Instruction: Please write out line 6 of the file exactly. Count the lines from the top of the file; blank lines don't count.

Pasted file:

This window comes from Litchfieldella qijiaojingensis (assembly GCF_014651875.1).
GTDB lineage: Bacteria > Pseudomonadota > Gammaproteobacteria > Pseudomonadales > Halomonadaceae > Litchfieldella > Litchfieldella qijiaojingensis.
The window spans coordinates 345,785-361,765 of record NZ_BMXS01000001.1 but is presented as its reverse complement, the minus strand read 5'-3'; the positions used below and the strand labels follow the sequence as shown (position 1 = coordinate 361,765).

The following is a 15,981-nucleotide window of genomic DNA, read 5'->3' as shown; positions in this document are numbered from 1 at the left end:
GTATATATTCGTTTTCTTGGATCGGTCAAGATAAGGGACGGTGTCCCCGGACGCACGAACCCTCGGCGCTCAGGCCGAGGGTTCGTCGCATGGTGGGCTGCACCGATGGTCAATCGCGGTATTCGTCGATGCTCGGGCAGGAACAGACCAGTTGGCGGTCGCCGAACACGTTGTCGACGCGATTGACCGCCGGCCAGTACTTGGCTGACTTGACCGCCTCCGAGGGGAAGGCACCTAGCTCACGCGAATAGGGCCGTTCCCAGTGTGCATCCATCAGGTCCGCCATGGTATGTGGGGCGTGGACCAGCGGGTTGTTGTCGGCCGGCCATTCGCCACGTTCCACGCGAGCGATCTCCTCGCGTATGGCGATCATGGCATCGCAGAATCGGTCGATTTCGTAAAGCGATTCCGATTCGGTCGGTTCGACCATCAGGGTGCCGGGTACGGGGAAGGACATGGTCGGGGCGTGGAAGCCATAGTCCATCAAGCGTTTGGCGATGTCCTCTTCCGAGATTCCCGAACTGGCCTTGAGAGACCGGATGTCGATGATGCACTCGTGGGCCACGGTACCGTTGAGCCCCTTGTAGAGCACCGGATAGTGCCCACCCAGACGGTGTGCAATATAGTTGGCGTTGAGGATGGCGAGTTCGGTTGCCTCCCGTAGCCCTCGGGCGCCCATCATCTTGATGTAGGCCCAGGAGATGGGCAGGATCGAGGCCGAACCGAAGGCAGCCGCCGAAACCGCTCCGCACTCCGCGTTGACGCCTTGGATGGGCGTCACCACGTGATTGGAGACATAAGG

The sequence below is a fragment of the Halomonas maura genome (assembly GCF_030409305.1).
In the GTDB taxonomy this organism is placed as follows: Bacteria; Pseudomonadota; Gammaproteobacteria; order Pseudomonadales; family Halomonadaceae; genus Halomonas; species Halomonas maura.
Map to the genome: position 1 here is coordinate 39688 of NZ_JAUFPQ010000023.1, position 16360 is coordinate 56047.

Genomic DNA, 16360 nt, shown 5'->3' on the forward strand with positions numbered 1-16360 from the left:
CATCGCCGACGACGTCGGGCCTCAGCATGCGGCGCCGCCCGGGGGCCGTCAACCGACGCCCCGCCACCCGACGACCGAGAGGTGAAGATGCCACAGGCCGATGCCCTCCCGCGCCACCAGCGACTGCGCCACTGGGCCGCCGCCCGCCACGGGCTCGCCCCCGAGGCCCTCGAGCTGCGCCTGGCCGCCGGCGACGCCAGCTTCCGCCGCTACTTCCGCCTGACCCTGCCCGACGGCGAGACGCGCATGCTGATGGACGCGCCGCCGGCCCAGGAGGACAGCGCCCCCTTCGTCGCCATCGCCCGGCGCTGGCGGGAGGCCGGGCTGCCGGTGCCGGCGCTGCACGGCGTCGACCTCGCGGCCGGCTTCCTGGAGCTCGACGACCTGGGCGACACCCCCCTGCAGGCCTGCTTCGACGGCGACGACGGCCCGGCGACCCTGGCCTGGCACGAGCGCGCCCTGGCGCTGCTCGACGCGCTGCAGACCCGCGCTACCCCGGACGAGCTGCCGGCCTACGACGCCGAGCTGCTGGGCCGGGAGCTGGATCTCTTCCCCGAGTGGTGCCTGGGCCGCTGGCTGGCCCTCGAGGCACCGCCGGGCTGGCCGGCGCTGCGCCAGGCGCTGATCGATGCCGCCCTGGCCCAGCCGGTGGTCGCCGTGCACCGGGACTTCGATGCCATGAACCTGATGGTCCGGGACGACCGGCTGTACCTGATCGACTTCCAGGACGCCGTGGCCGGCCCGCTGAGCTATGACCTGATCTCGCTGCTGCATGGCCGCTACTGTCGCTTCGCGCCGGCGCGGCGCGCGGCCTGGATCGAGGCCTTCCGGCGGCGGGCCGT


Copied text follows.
The sequence below is a fragment of the Halomonas maura genome (assembly GCF_030409305.1).